Tuesday, May 26, 2009

Mountain tops versus Valleys

I've heard this saying before: Mountain tops are great, but fruit grows in the valleys. I understand what this means in relation to the Christian walk. I understand that if I never had problems, I would never understand God's power, love, mercy, grace, etc; the same way that we would never understand cold weather if there was never hot weather.

Coming back from this missions trip, I don't find myself on the mountain top like some people, nor am I in the valley like other people. I guess I'm in the foothills. What's that about? What happens in the foothills? Where's the saying for that place?

In going to North Dakota, I was looking for a rest from my ordinary and a chance to serve others and see God working in other people's lives. And in typical missions trip fashion, I learned more about myself than I did anyone else. Sure, I made friends and got to know my current friends better (or at least in a different light), but what about myself? God sent me there, now where's my lesson? Is it selfish to want a personal lesson from God everywhere? I just want to see Him! To be close to Him and to know Him better than I ever have! That's my goal this summer. I want to spend so much time with Him that everything else I could possibly do pales in comparison.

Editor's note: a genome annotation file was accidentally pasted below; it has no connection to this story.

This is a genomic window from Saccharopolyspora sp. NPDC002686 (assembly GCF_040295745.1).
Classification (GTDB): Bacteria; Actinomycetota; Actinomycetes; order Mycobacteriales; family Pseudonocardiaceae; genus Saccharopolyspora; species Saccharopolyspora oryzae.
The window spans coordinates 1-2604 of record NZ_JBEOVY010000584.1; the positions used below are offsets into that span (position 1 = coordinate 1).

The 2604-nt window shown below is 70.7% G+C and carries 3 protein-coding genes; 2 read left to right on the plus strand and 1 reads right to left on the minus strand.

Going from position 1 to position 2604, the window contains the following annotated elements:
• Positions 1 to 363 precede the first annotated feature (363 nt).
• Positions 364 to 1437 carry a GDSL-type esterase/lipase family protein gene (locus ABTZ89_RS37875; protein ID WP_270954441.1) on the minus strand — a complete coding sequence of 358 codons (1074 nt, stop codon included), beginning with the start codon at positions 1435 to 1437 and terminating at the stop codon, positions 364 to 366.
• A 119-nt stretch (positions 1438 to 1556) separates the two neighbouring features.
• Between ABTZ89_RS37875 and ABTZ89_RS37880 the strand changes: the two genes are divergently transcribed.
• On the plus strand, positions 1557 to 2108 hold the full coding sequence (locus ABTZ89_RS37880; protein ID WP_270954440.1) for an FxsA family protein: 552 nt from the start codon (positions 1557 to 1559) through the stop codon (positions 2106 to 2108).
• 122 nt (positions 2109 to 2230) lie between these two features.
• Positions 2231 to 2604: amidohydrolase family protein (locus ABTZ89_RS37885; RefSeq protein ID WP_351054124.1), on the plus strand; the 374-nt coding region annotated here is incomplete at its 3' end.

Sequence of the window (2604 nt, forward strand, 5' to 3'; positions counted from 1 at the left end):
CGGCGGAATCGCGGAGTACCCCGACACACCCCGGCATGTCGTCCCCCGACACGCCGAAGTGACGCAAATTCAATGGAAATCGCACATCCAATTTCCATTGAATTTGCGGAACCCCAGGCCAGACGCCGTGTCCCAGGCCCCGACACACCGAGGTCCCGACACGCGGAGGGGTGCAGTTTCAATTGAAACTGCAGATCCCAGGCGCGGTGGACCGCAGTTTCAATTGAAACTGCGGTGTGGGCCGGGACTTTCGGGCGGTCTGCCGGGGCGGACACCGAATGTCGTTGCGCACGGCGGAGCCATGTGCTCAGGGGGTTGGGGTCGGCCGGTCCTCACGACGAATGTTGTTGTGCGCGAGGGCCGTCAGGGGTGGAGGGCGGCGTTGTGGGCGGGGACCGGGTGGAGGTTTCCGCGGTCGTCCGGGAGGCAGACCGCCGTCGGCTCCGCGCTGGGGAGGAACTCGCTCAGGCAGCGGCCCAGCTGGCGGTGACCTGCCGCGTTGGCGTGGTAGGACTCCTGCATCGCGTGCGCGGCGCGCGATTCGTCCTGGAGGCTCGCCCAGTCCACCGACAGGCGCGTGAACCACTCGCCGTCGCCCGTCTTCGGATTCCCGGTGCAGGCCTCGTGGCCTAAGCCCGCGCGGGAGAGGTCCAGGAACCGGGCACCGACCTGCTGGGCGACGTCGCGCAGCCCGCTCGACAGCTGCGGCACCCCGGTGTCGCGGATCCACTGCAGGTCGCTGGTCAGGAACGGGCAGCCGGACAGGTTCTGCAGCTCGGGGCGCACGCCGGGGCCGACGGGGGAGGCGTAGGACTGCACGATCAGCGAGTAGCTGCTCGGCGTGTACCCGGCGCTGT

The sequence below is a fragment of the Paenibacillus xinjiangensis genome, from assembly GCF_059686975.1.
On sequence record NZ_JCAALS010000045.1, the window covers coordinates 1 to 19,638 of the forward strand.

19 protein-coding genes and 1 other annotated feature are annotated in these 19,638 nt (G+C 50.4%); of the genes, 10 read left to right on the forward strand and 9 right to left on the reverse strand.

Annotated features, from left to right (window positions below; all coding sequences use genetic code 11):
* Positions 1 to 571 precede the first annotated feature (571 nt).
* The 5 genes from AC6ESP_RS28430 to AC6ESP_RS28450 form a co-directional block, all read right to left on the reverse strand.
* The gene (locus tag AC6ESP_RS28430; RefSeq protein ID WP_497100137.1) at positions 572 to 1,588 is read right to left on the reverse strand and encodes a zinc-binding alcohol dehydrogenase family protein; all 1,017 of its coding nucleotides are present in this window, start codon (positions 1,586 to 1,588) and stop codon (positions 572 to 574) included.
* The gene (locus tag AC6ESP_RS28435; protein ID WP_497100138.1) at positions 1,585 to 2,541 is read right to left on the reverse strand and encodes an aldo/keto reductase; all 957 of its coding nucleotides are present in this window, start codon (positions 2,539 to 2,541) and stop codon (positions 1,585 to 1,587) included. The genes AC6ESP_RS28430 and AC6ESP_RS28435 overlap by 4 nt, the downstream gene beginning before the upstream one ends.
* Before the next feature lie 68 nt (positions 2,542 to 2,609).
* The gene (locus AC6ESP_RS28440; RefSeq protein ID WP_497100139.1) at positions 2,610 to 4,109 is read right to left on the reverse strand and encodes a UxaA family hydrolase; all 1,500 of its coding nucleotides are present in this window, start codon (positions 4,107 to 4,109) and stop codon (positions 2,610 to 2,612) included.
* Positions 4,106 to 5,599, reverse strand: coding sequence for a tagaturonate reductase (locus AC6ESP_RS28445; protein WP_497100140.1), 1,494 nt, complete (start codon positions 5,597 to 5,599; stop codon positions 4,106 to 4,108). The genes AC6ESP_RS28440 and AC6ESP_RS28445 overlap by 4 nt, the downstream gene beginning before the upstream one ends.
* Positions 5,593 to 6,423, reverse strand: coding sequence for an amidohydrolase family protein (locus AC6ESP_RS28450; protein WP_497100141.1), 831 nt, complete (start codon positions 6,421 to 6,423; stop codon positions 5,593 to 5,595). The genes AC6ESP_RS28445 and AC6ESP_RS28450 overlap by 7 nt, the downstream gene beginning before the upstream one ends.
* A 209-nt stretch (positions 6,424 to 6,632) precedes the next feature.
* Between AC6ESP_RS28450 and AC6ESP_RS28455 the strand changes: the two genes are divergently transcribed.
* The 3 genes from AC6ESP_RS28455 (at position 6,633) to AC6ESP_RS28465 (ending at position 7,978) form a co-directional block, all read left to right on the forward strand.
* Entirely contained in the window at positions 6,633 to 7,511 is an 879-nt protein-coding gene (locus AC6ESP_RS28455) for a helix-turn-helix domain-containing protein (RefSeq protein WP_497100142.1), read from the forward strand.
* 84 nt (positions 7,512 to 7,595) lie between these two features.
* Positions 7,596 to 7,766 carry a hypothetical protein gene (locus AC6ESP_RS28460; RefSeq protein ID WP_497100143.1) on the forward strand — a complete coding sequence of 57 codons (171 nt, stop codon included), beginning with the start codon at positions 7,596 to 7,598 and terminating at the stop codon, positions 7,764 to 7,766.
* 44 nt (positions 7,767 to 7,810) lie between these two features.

In learning about the Sioux Indians and their traditions and how they currently live their lives, I found that the things they hold sacred are purely for the sake of tradition, there's hardly any heart behind it anymore. The tribal leaders are gone, the Powwows are now just dance competitions, and the children run around with no shoes and no one to care where they are or what they are doing. It was as if all their traditions that were once so important to them and filled with meaning are now empty and only there for the sake of tradition. The meaning behind their traditions has gone. What are my "traditions" and is there still meaning behind them or am I just walking this path because it's the one I know best?

We built a small playground, cleaned the church, mowed grass, planted flowers and a garden full of veggies. We played with the children and we cooked them food. The seeds were planted, and we left Pastor Boots to water and cultivate them.

Before we left, we prayed over Boots. Each person, one by one, came up and put their hands on Boots and prayed over him. He said later that he felt like he had been ordained a second time. There were tears in everyone's eyes. Looking back on it, it feels like we did so very little to actually help. The work of our hands and sweat of our brows can only do so much. Those people are in God's hands. May they accept His mercy before it's too late and they only see His wrath. We gave Boots an offering, I'm not sure how much, but I heard it was close to $500. I know Boots will put it where it is needed most.

1 Tim. 4:13-16 (Message)
"Stay at your post reading Scripture, giving counsel, teaching. And that special gift of ministry you were given when the leaders of the church laid hands on you and prayed- keep that dusted off and in use. Cultivate these things. Immerse yourself in them. The people will all see you mature right before their eyes! Keep a firm grasp on both your character and your teaching. Don't be diverted. Just keep at it. Both you and those who hear you will experience salvation."

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